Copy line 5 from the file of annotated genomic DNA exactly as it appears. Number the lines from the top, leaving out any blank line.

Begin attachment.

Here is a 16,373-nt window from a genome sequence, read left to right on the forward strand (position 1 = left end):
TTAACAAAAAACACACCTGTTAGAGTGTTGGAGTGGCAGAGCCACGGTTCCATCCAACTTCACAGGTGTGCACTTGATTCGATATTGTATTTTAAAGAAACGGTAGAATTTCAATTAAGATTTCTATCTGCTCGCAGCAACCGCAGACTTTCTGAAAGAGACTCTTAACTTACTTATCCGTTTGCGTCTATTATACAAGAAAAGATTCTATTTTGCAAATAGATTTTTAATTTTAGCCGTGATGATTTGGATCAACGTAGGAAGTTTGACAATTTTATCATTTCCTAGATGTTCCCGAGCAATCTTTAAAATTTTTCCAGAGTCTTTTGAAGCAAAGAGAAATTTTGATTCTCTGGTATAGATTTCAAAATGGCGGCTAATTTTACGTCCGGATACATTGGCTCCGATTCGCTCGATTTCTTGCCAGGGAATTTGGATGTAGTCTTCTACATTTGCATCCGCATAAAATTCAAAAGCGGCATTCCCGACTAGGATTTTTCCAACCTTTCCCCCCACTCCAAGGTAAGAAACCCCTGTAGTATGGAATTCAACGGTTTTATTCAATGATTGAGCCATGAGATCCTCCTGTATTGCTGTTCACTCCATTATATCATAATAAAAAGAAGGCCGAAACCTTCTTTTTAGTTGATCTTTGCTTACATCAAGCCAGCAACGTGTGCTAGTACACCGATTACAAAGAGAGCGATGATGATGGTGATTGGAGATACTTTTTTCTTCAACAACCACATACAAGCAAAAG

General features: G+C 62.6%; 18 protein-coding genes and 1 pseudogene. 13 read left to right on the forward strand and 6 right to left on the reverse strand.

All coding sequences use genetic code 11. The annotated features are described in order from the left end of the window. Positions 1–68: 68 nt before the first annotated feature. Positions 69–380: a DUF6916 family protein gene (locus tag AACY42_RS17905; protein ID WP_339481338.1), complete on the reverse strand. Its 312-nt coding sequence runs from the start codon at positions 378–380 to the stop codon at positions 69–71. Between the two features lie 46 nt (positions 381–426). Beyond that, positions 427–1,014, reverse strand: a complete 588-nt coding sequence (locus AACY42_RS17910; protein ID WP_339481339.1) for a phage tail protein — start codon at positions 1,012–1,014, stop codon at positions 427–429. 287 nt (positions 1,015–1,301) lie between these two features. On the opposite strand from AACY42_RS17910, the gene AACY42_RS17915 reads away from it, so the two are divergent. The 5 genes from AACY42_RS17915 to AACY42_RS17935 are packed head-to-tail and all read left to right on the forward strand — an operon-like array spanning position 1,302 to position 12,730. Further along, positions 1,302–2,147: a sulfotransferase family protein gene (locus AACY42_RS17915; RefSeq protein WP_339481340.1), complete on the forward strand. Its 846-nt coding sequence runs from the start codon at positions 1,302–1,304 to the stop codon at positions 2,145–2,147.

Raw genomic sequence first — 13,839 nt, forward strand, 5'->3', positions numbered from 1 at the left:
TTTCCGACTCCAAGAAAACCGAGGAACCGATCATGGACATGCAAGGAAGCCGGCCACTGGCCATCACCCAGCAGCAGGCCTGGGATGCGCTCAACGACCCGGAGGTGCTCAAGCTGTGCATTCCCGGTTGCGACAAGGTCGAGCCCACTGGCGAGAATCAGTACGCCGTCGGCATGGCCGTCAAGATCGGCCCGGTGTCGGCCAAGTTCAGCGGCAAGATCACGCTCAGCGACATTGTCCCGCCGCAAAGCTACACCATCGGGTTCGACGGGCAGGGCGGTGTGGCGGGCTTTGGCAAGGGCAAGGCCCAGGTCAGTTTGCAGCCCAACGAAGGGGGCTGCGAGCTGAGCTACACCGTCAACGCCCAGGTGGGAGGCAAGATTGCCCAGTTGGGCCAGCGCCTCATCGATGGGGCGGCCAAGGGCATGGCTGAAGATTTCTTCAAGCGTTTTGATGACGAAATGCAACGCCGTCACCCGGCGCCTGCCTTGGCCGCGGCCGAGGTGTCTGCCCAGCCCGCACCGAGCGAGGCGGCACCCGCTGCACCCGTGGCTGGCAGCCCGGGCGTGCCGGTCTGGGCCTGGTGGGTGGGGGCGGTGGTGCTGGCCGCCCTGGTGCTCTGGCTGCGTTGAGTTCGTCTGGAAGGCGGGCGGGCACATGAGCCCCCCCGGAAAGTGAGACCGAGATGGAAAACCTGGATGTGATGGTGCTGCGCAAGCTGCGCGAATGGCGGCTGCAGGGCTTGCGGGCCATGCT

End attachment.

Raw genomic sequence first — 13,839 nt, forward strand, 5'->3', positions numbered from 1 at the left: